The perplexing question of whether the government will do everything at its disposal to defer local government elections has seemingly ended with a Supreme Court decision. A writ of mandamus on the Election Commission is not valid since it has taken on the responsibility to hold local government elections. The Supreme Court had noted that the Election Commission is bound to protect the people’s franchise.

The direct interpretation is that the Supreme Court has given the green light to move forward. The question now is about finances. Will there be another round of tug-of-war between the Finance Ministry and the Election Commission? The Director-General of the Election Commission filed an affidavit recently in the Supreme Court seeking direction from the Court on how to obtain funds that are necessary for the election.

In his affidavit to the Supreme Court, the Commissioner General of Elections, Saman Sri Ratnayake, stated that the Elections Commission has faced serious difficulty in taking the necessary steps to hold the local government election due to the failure of the Secretary to the Treasury and other relevant officials to release the required funds for the conduct of the election. He urged the Supreme Court to make appropriate orders for the Secretary to the Ministry of Finance and other officials to facilitate the holding of elections in accordance with the law and in accordance with the undertakings given by the Commission to the Supreme Court.

Ratnayake stated he was submitting this affidavit in consultation with the Chairman of the Elections Commission.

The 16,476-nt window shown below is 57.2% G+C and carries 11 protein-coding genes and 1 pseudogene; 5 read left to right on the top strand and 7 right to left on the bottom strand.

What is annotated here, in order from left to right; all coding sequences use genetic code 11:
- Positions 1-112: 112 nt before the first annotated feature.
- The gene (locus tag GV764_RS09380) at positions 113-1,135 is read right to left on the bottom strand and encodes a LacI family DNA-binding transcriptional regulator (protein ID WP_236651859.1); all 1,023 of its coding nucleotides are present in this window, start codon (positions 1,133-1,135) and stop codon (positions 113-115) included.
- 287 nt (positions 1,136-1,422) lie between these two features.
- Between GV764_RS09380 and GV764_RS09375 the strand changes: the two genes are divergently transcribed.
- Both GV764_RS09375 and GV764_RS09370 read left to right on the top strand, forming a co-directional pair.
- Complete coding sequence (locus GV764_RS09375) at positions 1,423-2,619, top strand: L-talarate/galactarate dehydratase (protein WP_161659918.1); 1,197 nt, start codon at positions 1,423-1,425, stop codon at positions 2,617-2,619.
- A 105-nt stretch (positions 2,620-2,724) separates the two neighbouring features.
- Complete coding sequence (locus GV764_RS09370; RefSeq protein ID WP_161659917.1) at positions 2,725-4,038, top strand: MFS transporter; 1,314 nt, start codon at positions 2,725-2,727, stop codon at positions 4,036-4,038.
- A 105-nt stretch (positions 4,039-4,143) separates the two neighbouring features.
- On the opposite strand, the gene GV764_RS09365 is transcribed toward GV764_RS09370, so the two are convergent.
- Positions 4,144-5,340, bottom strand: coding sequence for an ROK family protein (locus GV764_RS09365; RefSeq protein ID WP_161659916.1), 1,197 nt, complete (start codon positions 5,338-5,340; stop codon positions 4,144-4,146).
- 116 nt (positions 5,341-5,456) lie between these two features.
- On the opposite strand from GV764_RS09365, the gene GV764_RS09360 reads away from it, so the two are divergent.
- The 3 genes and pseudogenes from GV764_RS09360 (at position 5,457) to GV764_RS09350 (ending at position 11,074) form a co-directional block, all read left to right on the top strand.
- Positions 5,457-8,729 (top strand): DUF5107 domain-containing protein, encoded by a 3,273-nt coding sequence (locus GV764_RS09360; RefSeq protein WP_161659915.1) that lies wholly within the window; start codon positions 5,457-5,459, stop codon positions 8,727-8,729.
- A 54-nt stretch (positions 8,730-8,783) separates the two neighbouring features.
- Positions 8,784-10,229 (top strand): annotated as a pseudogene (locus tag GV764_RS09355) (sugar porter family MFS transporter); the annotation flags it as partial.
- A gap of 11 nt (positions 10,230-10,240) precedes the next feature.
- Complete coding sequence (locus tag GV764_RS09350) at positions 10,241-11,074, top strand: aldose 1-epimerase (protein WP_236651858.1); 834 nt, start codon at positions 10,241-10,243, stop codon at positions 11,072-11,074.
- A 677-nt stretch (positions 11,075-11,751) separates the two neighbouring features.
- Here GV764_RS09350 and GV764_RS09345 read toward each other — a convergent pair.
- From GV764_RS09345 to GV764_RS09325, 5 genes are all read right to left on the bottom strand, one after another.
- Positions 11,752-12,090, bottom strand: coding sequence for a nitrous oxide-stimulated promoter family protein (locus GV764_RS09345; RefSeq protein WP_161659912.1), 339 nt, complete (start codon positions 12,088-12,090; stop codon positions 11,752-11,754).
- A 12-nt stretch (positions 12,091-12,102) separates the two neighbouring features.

He stated that the Chairman of the Ceylon Petroleum Corporation (CPC), in his letter dated January 31, 2023, and the Chairman of the Ceylon Electricity Board (CEB), in his letter dated February 2, 2023, has informed the Chairman of the Elections Commission about the difficulties in providing electricity and fuel for the election as requested.

He maintained that the CPC and CEB have a duty to ensure the provision of fuel and electricity, respectively, for the purpose of the election and that any move to deny fuel and the supply of electricity for election purposes will result in a hindrance to the election process.

Ratnayake informed the court that an amount of 10,000 million rupees has been allocated in the annual estimates for the year 2023 for the activities of the Local Authorities Election, and this has been approved by Parliament subsequently.

He further said that though he requested the Secretary of the Ministry of Finance, Economic Stabilization, and National Policies to release the funds for the initial arrangements of the election, the said request has not been fulfilled.

He further said in his letter dated 24/01/2023, that he requested the Secretary to the Ministry of Finance, Economic Stabilization and National Policies to release 100 million rupees by the last week of January and the remaining amount to be released in the month of February.

He stated that it is not necessary to arrange the aforementioned amount of 10,000 million rupees all at once for election activity. According to data from previous elections, less than 25% of the total expenditure on elections is incurred during the run-up to elections.

But will the government release this money? The other day, the president directed that funds be allocated only to maintain essential services in the state. In the circumstances, there could be another tussle between the Election Commission and the Treasury in time to come.